Still struggling with what to say? This site has some info specifically related to dating with herpes and telling potential partners:


Even though these factors lessen the barrier for you finding love… It’s still important to clearly acknowledge your status. Keep in mind that the odds of you being judged or rejected is very low under these circumstances.

When Dating Someone Who’s in the Dark about Your Status

That’s where things can get a little tricky. We probably agree that it’s not cool to omit crucial information even with minor things. So, withholding information that can potentially impact someone’s health? Unacceptable.

To see how it works to disclose up front, check out what Ashley Manta has to say: She shares her experience of living with and dating while having an STI.

Disclose Your Status Before Engaging in a Sexual Relationship

This is another alternative. Who knows if or when you plan on entering into a sexual relationship with this person. This time frame gives you enough room to enjoy a few dates, share some laughs, and decide if the relationship is even worth going the distance.

That sets the stage for a few things:

  • It takes some of the pressure off you
  • It gives your potential partner a chance to get to know you
  • You’ll only share confidential information with someone who’s worthy


Practice Makes Perfect

Committing to having the talk is one thing. But finding the right words to say… that can be tougher. Here are some tips.

Reid Mihalko’s “Safer Sex Elevator Speech” is an excellent resource for navigating the dialogue. He includes practical tips and resources to help you handle the conversation like a pro. Trust me. By the time you finish reading or watching Reid’s Elevator Speech, the idea of having the STI conversation won’t sting as much.


Legal Ramifications of Withholding Your Status

Acting as your sexuality tutor, I’m obligated to present the cold, hard facts. Sharing your STI status stretches far beyond personal choice and showing courtesy to a sexual partner. Withholding your status actually has the potential to turn into a legal nightmare. Even if you were to accidentally infect a partner, you can be charged with a civil or legal crime.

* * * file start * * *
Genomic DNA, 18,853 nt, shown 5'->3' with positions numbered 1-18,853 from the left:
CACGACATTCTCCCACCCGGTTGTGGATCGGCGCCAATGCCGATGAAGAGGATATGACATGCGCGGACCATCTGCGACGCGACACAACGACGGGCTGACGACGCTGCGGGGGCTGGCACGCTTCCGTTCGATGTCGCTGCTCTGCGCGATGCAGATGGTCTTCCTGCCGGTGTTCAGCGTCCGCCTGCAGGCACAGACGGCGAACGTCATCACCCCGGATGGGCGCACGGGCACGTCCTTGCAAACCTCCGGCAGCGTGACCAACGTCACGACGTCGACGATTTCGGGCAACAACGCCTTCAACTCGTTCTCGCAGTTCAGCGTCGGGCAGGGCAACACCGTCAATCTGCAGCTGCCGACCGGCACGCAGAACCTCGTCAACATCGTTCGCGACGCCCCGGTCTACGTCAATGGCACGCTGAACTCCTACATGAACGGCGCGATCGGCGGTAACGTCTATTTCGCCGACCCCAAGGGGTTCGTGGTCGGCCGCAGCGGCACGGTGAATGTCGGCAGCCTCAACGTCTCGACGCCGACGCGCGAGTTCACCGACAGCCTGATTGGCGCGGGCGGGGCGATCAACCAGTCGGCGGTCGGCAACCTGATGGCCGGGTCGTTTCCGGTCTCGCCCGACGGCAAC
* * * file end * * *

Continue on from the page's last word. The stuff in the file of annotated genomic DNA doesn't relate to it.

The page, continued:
Check out this article to grab the details regarding the legal consequences you can face when failing to disclose your STI status to a sexual partner.


How to Enjoy a Satisfying Sex Life in Spite of Your Status

Now that we’ve gotten the introductions, legal jargon, and elevator speech out of the way…

Let’s get down to the good stuff.

Follow these tips and you’ll be steaming it up between the sheets in no time.

Maintain Open and Honest Dialogue with Your Partner

Keeping the lines of communication open is essential. It’s important for you and your partner to create a safe environment where you can express your feelings without fear of judgment or rejection.


Incorporate Safer Sex Protocols

Of course, your candid conversations will determine how comfortable you and your partner are when it comes to using protection. But it’s a good rule of thumb to use condoms, dental dams, and gloves when engaging in sex. This will lower the risk of spreading the infection.

Enjoy Sizzling Hot Sex Positions

There’s no reason to sacrifice satisfying sex positions. Once you and your partner agree on acceptable sex practices, you have permission to keep it red hot.

What to Do Next

Now the ball is in your court. You have the tips and tools to keep it sexy and safe.

Final Tips:

  • Remember contracting an STI doesn’t make you dirty or bad
  • Practice your safer sex elevator speech by role-playing the conversation with a trusted friend> It does make it easier to do out in the wild.
  • Disclose your status before engaging in sex
  • Get tested often
  • Enjoy satisfying sex

Give these tips a try, and let me know how it works out.


The MamaSutra

About the Author

The MamaSutra

Dr. Lanae St.John is a Diplomate of the American Board of Sexology and certified sex coach with a background in sexology and a passion for helping people improve their sexual health and relationships. She is the author of "Read Me: A Parental Primer for "The Talk"" and the upcoming "You Are the One: How stopping the search and looking inside will lead you to your romantic destiny," and is committed to staying up-to-date on the latest research and trends in the field. Dr. St.John aims to share her knowledge and expertise in a relatable and approachable way through her blog on themamasutra.com.